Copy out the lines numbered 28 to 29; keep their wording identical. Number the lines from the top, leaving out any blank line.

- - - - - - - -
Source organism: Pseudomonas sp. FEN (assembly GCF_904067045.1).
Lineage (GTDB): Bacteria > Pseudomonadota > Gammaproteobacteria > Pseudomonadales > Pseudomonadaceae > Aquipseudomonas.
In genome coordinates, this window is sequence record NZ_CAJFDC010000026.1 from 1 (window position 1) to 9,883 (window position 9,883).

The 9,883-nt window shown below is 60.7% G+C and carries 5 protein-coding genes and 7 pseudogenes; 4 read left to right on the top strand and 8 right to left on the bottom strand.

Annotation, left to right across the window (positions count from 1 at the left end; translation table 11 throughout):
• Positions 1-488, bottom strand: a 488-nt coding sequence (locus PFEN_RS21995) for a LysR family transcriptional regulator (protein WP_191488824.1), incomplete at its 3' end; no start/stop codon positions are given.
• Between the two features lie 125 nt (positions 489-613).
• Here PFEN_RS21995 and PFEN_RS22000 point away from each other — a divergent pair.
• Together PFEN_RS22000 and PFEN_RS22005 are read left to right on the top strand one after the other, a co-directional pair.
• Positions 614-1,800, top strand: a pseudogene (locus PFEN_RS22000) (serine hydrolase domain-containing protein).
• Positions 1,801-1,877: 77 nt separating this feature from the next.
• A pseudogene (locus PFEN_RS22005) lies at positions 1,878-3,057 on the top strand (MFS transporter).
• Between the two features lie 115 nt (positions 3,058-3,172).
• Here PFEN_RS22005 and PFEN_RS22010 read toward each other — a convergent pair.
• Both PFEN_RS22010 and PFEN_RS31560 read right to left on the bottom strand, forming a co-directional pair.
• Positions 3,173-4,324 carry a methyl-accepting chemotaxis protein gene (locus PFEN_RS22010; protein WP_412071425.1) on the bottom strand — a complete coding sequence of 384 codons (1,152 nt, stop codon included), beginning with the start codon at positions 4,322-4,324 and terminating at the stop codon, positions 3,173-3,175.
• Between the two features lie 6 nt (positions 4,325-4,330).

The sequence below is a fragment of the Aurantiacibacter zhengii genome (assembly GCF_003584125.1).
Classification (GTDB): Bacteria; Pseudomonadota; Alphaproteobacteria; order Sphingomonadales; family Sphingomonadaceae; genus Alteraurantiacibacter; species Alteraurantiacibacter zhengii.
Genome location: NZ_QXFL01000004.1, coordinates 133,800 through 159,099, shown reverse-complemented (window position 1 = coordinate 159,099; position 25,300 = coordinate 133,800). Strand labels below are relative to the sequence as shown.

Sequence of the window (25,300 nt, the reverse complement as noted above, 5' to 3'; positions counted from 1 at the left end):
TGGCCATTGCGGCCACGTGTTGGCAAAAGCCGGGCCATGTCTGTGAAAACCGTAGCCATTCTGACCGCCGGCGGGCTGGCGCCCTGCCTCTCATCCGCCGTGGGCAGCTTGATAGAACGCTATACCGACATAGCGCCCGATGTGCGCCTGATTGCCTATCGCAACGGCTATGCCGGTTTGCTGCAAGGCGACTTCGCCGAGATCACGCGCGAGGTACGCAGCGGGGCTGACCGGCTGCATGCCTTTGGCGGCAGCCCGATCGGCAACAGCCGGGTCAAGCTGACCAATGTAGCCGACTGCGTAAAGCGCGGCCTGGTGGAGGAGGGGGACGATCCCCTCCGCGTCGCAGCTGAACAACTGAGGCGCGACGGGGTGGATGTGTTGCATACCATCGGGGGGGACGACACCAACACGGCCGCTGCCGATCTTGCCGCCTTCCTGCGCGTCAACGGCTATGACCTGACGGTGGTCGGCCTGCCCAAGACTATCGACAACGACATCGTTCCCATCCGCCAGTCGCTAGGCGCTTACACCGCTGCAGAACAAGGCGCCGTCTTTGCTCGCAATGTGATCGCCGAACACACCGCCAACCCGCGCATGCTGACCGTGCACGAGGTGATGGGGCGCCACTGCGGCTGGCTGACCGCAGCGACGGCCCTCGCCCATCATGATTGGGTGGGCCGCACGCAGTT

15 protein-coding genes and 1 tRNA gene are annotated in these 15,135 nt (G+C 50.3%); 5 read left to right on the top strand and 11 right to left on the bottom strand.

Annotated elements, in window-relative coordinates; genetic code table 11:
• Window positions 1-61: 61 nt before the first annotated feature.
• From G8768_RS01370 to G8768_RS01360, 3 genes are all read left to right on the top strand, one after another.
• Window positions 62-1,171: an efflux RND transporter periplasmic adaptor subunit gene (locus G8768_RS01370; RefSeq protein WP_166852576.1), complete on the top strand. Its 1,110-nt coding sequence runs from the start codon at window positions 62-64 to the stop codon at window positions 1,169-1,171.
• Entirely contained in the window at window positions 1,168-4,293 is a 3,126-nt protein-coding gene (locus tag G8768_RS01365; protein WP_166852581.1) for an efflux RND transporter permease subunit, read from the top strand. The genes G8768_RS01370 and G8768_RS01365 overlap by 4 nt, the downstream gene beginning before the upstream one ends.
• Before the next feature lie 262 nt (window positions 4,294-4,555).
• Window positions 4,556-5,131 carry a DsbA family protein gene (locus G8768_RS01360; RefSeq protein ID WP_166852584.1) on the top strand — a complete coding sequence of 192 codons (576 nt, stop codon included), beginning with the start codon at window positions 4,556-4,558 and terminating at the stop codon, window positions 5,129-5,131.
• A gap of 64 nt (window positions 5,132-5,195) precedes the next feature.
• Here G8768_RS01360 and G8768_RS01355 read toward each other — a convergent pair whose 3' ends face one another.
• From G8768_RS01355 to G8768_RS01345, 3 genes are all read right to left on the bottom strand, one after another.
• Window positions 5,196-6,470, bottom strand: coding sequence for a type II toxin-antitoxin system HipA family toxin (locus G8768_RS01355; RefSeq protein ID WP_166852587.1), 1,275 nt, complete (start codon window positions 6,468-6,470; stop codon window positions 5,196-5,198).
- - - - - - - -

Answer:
• Entirely contained in the window at window positions 1,168-4,293 is a 3,126-nt protein-coding gene (locus tag G8768_RS01365; protein WP_166852581.1) for an efflux RND transporter permease subunit, read from the top strand. The genes G8768_RS01370 and G8768_RS01365 overlap by 4 nt, the downstream gene beginning before the upstream one ends.
• Before the next feature lie 262 nt (window positions 4,294-4,555).